In a population, the deviation for each value x is:x
In a sample, the deviation for each value x is:

x x
20
21.
DeviationsStock A Deviation
56
5.5
56
5.5
57
4.5
58
3.5
61
0.5
63
1.5
63
1.5
67
5.5
67
5.5
67
5.5
56  61.5
µ = 61.5
56  61.5
57  61.5
58  61.5
( x  µ) = 0
The sum of the deviations is always zero.
21
22. Population Variance
xPopulation Variance
Population Variance: The sum of the squares of the
deviations, divided by N.
x ( x )2
Stock A
56
56
57
58
61
63
63
67
67
67
5.5
5.5
4.5
3.5
0.5
1.5
1.5
5.5
5.5
5.5
( x ) 2
N
30.25
2
30.25
20.25
12.25
188.50
2
0.25
2.25
10
2.25
30.25
30.25
30.25
Sum of squares
188.50
18.85
22
23. Population Standard Deviation
Population Standard Deviation The square root ofthe population variance.
2
18.85 4.34
The population standard deviation is $4.34
23
24. Sample Standard Deviation
To calculate a sample variance divide the sum ofsquares by n1.
2
(
x
x
)
188.50
s2
20.94
s2
9
n 1
The sample standard deviation, s is found by taking the
square root of the sample variance.
s s
2
s 20.94 4.58
Calculate the measures of variation for Stock B
24
25. Summary
Range = Maximum value  Minimum valuePopulation Variance
2
( x )
N
2
( x x )
n 1
2
Population Standard Deviation
Sample Variance
s
2
Sample Standard Deviation
s s
2
2
25
26. Empiricl Rule 68 95 99.7% rule
Data with symmetric bellshaped distribution has thefollowing characteristics.
13.5%
13.5%
68%
2.35%
4
3
2.35%
2
1
0
1
2
3
4
About 68% of the data lies within 1 standard deviation of the mean
About 95% of the data lies within 2 standard deviations of the mean
About 99.7% of the data lies within 3 standard deviations of the mean
26
27. Using the Empirical Rule
The mean value of homes on a street is $125 thousand with a standarddeviation of $5 thousand. The data set has a bell shaped distribution.
Estimate the percent of homes between $120 and $135 thousand
68%
68%
105
110
115
120
13.5%
68%
125
130
135
140
145
$120 is 1 standard deviation below the mean and $135 thousand is 2
standard deviation above the mean. 68% + 13.5% = 81.5%
So, 81.5% of the homes have a value between $120 and $135 thousand .
27
28. Chebychev’s Theorem
For any distribution regardless of shape the portion of datalying within k standard deviations (k >1) of the mean is at
least 1  1/k2.
=6
=3.84
1
2
3
4
5
6
7
8
9
10
11
12
For k = 2, at least 11/4 = 3/4 or 75% of the data lies within 2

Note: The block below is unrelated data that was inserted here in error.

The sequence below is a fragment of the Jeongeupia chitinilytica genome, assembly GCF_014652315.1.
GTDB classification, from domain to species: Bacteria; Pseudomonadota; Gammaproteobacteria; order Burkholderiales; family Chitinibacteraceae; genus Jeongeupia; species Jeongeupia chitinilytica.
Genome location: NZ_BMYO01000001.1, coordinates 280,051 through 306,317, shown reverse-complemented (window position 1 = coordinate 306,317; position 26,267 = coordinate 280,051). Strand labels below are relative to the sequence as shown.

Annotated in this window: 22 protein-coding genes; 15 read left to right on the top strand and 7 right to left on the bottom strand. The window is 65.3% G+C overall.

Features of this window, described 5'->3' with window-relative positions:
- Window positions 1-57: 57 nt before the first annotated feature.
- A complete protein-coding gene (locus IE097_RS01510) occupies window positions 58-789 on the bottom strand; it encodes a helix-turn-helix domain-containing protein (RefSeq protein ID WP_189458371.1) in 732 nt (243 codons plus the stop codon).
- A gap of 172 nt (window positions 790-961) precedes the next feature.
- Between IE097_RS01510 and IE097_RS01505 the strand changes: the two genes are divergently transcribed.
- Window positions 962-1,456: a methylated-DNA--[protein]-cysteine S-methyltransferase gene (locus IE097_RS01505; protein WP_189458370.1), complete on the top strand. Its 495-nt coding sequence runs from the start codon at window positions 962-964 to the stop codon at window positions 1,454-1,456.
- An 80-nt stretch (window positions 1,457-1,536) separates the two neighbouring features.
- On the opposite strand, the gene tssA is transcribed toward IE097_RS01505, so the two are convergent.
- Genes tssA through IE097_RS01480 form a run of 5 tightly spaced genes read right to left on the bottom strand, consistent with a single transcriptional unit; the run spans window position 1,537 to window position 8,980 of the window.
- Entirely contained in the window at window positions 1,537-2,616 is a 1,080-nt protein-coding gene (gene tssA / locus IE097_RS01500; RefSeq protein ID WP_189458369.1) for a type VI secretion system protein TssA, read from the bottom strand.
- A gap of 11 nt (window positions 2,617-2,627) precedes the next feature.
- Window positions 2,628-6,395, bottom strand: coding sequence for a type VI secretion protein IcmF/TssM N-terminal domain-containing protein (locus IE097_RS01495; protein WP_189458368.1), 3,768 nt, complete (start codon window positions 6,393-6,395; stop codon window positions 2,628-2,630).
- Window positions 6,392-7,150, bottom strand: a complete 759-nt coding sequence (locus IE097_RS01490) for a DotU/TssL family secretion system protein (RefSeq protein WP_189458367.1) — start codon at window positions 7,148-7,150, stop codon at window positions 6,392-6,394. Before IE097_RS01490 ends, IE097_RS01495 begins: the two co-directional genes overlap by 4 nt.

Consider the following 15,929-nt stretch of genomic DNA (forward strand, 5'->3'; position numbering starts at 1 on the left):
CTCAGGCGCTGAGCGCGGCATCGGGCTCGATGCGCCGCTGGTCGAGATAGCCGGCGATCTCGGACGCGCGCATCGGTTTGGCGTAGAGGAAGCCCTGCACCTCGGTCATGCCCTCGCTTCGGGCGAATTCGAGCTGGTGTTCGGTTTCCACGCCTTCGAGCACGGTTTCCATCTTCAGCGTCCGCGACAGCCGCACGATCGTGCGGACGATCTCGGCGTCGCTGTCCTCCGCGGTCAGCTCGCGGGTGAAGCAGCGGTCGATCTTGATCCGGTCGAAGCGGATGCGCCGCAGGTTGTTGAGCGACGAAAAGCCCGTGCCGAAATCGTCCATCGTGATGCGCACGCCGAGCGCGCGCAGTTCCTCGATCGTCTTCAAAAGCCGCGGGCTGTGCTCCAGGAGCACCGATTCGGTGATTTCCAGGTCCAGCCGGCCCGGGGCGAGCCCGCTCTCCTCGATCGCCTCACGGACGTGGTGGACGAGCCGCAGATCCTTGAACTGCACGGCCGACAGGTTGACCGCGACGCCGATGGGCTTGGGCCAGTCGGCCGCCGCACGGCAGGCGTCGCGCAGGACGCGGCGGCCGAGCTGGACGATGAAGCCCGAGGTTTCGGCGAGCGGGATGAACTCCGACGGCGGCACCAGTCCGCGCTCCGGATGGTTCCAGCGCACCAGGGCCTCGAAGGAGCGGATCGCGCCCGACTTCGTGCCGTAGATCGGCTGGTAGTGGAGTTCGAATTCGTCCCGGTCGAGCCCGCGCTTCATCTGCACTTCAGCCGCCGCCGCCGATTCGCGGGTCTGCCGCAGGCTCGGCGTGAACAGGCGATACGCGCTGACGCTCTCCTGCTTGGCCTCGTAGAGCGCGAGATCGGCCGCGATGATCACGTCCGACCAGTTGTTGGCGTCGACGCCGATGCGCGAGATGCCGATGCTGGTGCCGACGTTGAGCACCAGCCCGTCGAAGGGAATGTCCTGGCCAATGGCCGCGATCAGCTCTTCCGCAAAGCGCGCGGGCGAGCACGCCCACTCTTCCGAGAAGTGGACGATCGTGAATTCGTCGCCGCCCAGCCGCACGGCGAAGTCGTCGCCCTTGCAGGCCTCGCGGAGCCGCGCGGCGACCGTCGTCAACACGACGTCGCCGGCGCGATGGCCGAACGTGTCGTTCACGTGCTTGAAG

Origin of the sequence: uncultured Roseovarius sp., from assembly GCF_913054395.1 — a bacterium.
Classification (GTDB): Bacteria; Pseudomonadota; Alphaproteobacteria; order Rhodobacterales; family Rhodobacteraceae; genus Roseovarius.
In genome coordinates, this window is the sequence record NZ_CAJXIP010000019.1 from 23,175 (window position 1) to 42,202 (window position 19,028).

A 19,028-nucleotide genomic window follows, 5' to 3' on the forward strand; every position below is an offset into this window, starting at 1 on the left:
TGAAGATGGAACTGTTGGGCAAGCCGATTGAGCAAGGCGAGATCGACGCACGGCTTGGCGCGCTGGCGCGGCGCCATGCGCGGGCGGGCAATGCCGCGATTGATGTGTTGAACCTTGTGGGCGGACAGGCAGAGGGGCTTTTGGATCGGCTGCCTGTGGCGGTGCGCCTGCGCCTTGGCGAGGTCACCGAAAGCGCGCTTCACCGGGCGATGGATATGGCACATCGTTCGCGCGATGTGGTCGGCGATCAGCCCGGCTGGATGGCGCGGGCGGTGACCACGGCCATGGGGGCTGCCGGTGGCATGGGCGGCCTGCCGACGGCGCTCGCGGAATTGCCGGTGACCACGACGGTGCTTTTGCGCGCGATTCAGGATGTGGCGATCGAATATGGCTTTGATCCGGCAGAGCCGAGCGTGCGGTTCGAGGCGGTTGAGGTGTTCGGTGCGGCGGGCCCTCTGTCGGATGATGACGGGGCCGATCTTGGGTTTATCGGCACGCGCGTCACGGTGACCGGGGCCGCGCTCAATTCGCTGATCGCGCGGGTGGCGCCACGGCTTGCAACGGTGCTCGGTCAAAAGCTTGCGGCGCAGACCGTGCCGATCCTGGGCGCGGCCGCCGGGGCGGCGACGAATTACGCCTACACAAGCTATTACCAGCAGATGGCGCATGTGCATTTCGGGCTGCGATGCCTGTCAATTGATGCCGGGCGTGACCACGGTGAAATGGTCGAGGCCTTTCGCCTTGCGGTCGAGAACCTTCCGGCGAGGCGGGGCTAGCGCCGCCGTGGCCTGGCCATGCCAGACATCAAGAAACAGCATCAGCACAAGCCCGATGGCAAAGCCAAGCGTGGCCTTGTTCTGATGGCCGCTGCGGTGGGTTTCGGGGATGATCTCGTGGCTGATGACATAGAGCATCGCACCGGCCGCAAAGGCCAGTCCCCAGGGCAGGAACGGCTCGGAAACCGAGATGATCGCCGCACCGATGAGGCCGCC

standard deviation of the mean.
For k = 3, at least 11/9 = 8/9= 88.9% of the data lies within 3
standard deviation of the mean.
28
29. Chebychev’s Theorem
The mean time in a women’s 400meter dash is 52.4seconds with a standard deviation of 2.2 sec. Apply
Chebychev’s theorem for k = 2.
Mark a number line in
standard deviation units.
2 standard deviations
45.8
48
50.2
52.4
54.6
56.8
59
At least 75% of the women’s 400 meter dash times
will fall between 48 and 56.8 seconds.
29
30. Grouped Data
To approximate the mean of data in a frequency distribution,( x f )
treat each value as if it occurs at the midpoint
x
of its class. x = Class midpoint.
n
Class
67 78
79 90
91 102
103114
115126
f
3
5
8
9
5
30
Midpoint (x)
72.5
84.5
96.5
108.5
120.5
x f
217.
5
422.
5
722.0
976.5
602.5
2991
2991
x
99.7
30
30
31. Grouped Data
To approximate the standard deviation of datain a frequency distribution,
use x = class midpoint.
s
( x x ) f
n 1
2
x 99.7
Class
67 78
79 90
91 102
103114
115126
f
3
5
8
9
5
30
( x x )2
Midpoint
72.5
739.84
84.5
231.04
96.5
10.24
108.5
77.44
120.5
432.64
( x x )2 * f
2219.52
1155.20
81.92
696.96
2163.2
6316.8
6316.8
s
217.8207 14.76
29
31
32.
Quartiles3 quartiles Q1, Q2 and Q3 divide the data into 4 equal parts.
Q2 is the same as the median.
Q1 is the median of the data below Q2
Q3 is the median of the data above Q2
You are managing a store. The average sale for each
of 27 randomly selected days in the last year is
given. Find Q1, Q2 and Q3..
28 43 48 51 43 30 55 44 48 33 45 37 37 42
27 47 42 23 46 39 20 45 38 19 17 35 45
32
33.
QuartilesThe data in ranked order (n = 27) are:
17 19 20 23 27 28 30 33 35 37 37 38 39 42 42
43 43 44 45 45 45 46 47 48 48 51 55 .
Median rank (27 +1)/2 = 14. The median = Q2 = 42.
There are 13 values below the median.
Q1 rank= 7. Q1 is 30.
Q3 is rank 7 counting from the last value. Q3 is 45.
The Interquartile Range is Q3  Q1 = 45  30 = 15
33
34. Box and Whisker Plot
A box and whisker plot uses 5 key values to describe a set of data.Q1, Q2 and Q3, the minimum value and the maximum value.
Q1
Q2 = the median
Q3
Minimum value
Maximum value
30
42
45
17
55
30
42
45
17
15
55
25
35
45
55
Interquartile Range
34
35. Percentiles
Percentiles divide the data into 100 parts. There are99 percentiles: P1, P2, P3…P99 .
P50 = Q2 = the median
P25 = Q1
P75 = Q3
A 63nd percentile score indicates that score is
greater than or equal to 63% of the scores and less
than or equal to 37% of the scores.
35
36. Percentiles
3030
25
20
16
10
8
3
0
0
66.5
78.5
90.5
102.5
114.5
126.5
Cumulative distributions can be used to find percentiles.
114.5 falls on or above 25 of the 30 values.
25/30 = 83.33.
So you can approximate 114 = P83 .
36